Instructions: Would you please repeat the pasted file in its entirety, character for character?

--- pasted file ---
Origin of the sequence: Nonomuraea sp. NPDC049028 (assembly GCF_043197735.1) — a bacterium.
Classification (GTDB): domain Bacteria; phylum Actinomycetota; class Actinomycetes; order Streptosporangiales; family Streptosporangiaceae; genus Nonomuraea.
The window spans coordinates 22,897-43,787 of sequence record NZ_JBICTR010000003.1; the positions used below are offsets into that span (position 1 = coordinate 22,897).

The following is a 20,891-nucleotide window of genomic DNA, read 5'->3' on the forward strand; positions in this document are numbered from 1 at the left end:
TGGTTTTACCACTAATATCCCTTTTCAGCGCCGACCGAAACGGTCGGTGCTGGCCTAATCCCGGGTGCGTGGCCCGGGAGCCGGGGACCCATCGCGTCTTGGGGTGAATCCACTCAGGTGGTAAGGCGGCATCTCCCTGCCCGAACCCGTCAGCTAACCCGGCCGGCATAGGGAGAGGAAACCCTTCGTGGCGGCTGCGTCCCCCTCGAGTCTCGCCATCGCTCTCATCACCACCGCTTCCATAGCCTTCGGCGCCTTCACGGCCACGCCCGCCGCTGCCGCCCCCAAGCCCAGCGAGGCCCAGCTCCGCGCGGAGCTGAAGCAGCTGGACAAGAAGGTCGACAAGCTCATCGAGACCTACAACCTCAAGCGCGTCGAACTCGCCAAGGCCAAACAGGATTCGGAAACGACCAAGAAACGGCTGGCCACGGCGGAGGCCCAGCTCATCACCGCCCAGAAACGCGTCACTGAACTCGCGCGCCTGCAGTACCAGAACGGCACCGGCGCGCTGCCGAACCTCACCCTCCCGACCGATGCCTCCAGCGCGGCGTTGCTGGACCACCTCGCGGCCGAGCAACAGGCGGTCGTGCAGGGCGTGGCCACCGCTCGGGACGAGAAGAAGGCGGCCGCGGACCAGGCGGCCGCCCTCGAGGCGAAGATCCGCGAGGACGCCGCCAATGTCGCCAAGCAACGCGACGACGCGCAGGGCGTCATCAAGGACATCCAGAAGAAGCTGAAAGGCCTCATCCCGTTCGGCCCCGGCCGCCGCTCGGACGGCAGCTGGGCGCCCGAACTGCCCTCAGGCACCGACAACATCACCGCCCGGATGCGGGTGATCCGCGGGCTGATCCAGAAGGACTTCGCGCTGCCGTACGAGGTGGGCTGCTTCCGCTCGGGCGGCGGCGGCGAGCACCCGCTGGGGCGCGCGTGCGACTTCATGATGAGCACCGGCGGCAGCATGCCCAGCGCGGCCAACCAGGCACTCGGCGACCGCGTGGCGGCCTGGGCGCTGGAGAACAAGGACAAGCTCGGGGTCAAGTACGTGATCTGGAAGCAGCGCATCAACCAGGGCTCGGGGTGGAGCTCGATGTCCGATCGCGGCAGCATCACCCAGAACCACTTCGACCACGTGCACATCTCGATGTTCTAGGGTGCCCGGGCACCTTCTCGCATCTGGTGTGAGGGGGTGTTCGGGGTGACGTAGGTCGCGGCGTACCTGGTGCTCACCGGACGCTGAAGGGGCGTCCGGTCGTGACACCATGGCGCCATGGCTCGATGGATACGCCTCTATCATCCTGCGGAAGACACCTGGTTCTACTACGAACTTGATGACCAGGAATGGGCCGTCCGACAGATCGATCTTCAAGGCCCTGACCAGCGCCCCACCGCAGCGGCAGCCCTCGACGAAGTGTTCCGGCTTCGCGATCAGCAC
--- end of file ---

Origin of the sequence: Nonomuraea sp. NPDC049028 (assembly GCF_043197735.1) — a bacterium.
Classification (GTDB): domain Bacteria; phylum Actinomycetota; class Actinomycetes; order Streptosporangiales; family Streptosporangiaceae; genus Nonomuraea.
The window spans coordinates 22,897-43,787 of sequence record NZ_JBICTR010000003.1; the positions used below are offsets into that span (position 1 = coordinate 22,897).

The following is a 20,891-nucleotide window of genomic DNA, read 5'->3' on the forward strand; positions in this document are numbered from 1 at the left end:
TGGTTTTACCACTAATATCCCTTTTCAGCGCCGACCGAAACGGTCGGTGCTGGCCTAATCCCGGGTGCGTGGCCCGGGAGCCGGGGACCCATCGCGTCTTGGGGTGAATCCACTCAGGTGGTAAGGCGGCATCTCCCTGCCCGAACCCGTCAGCTAACCCGGCCGGCATAGGGAGAGGAAACCCTTCGTGGCGGCTGCGTCCCCCTCGAGTCTCGCCATCGCTCTCATCACCACCGCTTCCATAGCCTTCGGCGCCTTCACGGCCACGCCCGCCGCTGCCGCCCCCAAGCCCAGCGAGGCCCAGCTCCGCGCGGAGCTGAAGCAGCTGGACAAGAAGGTCGACAAGCTCATCGAGACCTACAACCTCAAGCGCGTCGAACTCGCCAAGGCCAAACAGGATTCGGAAACGACCAAGAAACGGCTGGCCACGGCGGAGGCCCAGCTCATCACCGCCCAGAAACGCGTCACTGAACTCGCGCGCCTGCAGTACCAGAACGGCACCGGCGCGCTGCCGAACCTCACCCTCCCGACCGATGCCTCCAGCGCGGCGTTGCTGGACCACCTCGCGGCCGAGCAACAGGCGGTCGTGCAGGGCGTGGCCACCGCTCGGGACGAGAAGAAGGCGGCCGCGGACCAGGCGGCCGCCCTCGAGGCGAAGATCCGCGAGGACGCCGCCAATGTCGCCAAGCAACGCGACGACGCGCAGGGCGTCATCAAGGACATCCAGAAGAAGCTGAAAGGCCTCATCCCGTTCGGCCCCGGCCGCCGCTCGGACGGCAGCTGGGCGCCCGAACTGCCCTCAGGCACCGACAACATCACCGCCCGGATGCGGGTGATCCGCGGGCTGATCCAGAAGGACTTCGCGCTGCCGTACGAGGTGGGCTGCTTCCGCTCGGGCGGCGGCGGCGAGCACCCGCTGGGGCGCGCGTGCGACTTCATGATGAGCACCGGCGGCAGCATGCCCAGCGCGGCCAACCAGGCACTCGGCGACCGCGTGGCGGCCTGGGCGCTGGAGAACAAGGACAAGCTCGGGGTCAAGTACGTGATCTGGAAGCAGCGCATCAACCAGGGCTCGGGGTGGAGCTCGATGTCCGATCGCGGCAGCATCACCCAGAACCACTTCGACCACGTGCACATCTCGATGTTCTAGGGTGCCCGGGCACCTTCTCGCATCTGGTGTGAGGGGGTGTTCGGGGTGACGTAGGTCGCGGCGTACCTGGTGCTCACCGGACGCTGAAGGGGCGTCCGGTCGTGACACCATGGCGCCATGGCTCGATGGATACGCCTCTATCATCCTGCGGAAGACACCTGGTTCTACTACGAACTTGATGACCAGGAATGGGCCGTCCGACAGATCGATCTTCAAGGCCCTGACCAGCGCCCCACCGCAGCGGCAGCCCTCGACGAAGTGTTCCGGCTTCGCGATCAGCAC